Wait a minute. I thought this blog was supposed to discuss/review cinematography gear..?
Yes, well, there comes a time, in a young cameraperson’s life, where he or she might need to.. you know.. record audio.
To me, the DR-40 was a necessary evil. Running with a 7D rig, I had to find some way of overcoming the crippling audio inadequacies that come with DSLR shooting (on the 7D especially). Of course, I’m not a sound guy. I was looking for something cheap, with two XLR inputs, that I could attach to my rig and pretend that I was using some kind of “normal” video camera. Specs-wise, the Tascam looked perfect. You can record each XLR input twice at two different volumes simultaneously, you can record 24-bit, 48khz sound (or 96khz if you were so inclined). It was compact, and visually it appealed to me more than the Zoom H4N.. I wanted to keep my rig nice and dark and intimidating. Go figure.
So anyway. On paper, the DR-40 was exactly what I needed, and at a lower price than a Zoom. But there’s always a catch. I think you could sum up this entire blog with the phrase “there’s always a catch”.
In every sound file I recorded, I could hear faint but rapid ticking. It was like the noise a film camera makes as it pulls film through the gate. Perfectly rhythmic, high in frequency. At first I dismissed the problem. I’d been using radio mics, and assumed that the ticking was coming from some electronic device, or that the radio frequency I was using was sub-optimal, corrupted by some subtle interference. Or maybe it was something to do with the poor quality earphones I was using to monitor the audio.. Last night I decided to get to the bottom of this problem, and was shocked to find that even after unplugging all external microphones from the XLR inputs, the ticking still remained, as clear as ever. I unplugged earphones, recorded some blank audio and listened to it on the computer. Still there. I noticed that in addition to the rapid “film camera” ticking, there was also a slower, clock-like tick. Weirder still, if I pressed the “menu” button while recording, the film-camera ticking would stop, but the clock-like rhythm remained present.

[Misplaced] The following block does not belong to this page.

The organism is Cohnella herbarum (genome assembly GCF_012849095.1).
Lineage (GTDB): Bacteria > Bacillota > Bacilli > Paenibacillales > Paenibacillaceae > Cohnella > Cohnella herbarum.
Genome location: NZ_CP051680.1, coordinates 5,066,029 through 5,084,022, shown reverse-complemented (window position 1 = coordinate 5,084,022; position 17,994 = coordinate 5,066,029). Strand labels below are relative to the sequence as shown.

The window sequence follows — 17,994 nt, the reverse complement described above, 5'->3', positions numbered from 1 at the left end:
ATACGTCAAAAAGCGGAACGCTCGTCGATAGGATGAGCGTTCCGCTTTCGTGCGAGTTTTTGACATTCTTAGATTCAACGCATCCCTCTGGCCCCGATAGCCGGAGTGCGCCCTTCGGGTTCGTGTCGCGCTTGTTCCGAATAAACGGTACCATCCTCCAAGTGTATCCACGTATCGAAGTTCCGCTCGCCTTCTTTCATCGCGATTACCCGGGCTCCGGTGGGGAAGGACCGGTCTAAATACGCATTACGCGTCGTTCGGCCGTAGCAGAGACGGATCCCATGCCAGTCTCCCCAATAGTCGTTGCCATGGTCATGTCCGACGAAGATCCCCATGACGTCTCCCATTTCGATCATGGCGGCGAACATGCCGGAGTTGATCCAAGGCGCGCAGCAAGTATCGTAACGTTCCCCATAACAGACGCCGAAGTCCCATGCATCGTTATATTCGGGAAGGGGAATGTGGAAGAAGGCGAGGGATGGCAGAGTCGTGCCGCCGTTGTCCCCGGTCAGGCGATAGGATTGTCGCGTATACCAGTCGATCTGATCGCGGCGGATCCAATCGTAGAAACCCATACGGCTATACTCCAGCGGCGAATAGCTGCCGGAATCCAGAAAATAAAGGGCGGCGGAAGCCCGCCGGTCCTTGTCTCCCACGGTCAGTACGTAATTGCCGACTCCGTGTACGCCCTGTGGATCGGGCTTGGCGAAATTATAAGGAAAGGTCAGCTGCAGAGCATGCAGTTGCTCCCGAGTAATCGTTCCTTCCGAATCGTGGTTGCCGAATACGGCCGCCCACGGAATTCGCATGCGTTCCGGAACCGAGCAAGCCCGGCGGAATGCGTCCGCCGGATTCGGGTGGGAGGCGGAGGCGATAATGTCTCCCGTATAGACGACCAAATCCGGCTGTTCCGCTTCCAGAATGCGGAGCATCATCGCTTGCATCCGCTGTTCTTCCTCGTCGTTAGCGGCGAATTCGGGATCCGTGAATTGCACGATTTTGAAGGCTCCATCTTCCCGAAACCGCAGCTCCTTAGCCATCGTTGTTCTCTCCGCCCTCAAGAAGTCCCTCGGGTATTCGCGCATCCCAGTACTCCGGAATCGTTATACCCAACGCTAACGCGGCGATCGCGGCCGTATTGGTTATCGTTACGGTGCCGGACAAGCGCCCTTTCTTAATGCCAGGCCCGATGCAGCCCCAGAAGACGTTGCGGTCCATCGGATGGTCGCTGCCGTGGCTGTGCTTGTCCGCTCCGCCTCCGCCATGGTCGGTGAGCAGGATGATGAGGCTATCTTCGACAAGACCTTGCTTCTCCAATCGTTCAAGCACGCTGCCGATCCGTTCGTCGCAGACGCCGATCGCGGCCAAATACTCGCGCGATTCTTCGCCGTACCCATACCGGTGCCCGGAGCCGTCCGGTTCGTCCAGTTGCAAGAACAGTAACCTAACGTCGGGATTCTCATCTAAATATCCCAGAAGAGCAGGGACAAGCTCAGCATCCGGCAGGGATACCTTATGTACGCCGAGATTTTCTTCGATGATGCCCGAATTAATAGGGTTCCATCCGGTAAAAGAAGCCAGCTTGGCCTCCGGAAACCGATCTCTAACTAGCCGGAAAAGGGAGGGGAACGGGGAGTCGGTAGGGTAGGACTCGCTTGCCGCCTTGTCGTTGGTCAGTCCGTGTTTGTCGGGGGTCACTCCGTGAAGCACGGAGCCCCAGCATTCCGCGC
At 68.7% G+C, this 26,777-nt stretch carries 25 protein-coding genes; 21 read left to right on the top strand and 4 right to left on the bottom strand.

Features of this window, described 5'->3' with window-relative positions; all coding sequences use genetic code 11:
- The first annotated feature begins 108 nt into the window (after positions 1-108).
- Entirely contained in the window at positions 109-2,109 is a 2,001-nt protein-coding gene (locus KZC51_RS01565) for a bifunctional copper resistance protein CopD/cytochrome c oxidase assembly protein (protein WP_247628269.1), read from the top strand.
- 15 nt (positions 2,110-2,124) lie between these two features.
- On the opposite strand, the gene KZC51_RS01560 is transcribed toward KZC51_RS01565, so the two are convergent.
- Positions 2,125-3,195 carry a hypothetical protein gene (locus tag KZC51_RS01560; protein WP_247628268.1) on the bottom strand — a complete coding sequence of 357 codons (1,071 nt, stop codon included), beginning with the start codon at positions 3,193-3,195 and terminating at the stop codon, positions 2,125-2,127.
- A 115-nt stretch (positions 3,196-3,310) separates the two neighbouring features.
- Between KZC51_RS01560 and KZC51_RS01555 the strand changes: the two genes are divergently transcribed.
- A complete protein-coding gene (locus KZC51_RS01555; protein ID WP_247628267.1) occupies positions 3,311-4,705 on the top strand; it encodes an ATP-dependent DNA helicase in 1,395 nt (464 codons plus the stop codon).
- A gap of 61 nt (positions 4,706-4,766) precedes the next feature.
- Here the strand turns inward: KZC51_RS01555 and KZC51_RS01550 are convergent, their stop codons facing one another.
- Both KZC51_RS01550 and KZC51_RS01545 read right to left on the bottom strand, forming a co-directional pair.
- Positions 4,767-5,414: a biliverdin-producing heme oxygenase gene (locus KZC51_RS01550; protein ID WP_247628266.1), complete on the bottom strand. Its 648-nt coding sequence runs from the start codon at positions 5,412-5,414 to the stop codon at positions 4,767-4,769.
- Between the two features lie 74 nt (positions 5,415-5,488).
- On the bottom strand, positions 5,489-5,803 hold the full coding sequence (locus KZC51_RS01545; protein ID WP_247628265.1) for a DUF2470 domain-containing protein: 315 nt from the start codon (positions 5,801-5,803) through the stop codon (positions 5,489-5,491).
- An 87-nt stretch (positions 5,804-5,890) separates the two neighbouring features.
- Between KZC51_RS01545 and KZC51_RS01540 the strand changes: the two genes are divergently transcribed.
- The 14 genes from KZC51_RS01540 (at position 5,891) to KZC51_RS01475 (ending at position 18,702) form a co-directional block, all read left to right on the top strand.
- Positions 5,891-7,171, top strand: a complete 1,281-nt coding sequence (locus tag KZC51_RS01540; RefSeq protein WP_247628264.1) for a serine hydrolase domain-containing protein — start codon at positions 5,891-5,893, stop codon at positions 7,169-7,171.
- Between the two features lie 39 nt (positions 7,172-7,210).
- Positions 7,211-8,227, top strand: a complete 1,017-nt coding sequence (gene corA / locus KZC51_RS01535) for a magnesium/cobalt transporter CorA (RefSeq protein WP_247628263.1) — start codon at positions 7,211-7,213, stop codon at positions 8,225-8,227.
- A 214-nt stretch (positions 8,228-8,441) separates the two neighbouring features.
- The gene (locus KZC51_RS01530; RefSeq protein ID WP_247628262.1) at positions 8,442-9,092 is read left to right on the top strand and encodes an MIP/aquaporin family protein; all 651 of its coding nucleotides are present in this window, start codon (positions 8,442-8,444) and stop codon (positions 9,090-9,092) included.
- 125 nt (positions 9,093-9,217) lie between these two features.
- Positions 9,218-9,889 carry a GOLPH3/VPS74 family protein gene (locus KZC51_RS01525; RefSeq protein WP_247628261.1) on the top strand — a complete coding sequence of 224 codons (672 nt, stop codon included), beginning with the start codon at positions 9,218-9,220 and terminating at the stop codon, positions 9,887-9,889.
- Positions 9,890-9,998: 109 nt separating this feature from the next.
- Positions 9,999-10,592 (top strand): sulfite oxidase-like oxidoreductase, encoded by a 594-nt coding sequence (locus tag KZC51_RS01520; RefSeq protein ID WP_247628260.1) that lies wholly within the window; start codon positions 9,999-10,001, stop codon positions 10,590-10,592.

Like I said, I’m not a sound person. But it seems fairly clear to me that the Tascam must be recording its own internal “heartbeat” so to speak. The rapid ticking sounds like a film camera, I believe, because I was recording at 48khz – the Tascam’s internal clock was running at a pace similar to a 24fps film camera. And again, the slower, clock-like tick perfectly coincided with each second on the Tascam’s timecode display. Fantastic.
I’ve contacted support on Tascam’s website, and received a generic email that did nothing to acknowledge the specific nature of my complaint, and basically said “if you want the item repaired, do X. Note that our LA Factory only repairs items sold and purchased in the USA. blah”. Since I bought the item through Electronic Bazaar (I think) who shipped it in from who knows where, it’s probably going to be an ordeal and a half to get it “repaired” — assuming this is an electronic problem that can be physically fixed.
Ultimately, I’m still using the Tascam DR-40 for a lot of work, and I now copy/paste an EQ filter on top of my audio tracks, cutting out the highest frequencies, eliminating 90% of the ticking, while leaving most human voices fairly unscathed (to my ears at least). I guess I just find this such an irritating flaw because otherwise, the DR-40 *would* be perfect, and it would have been an unquestionably great decision for me to buy one rather than a Zoom or whatever. But alas. I’ll most likely continue to use this flawed recorder, EQ it in post and achieve semi-reasonable sound quality.. all the while monitoring with an omnipotent and relentless ticking — reminding me that (at least for DSLR shooting) there’s always a catch.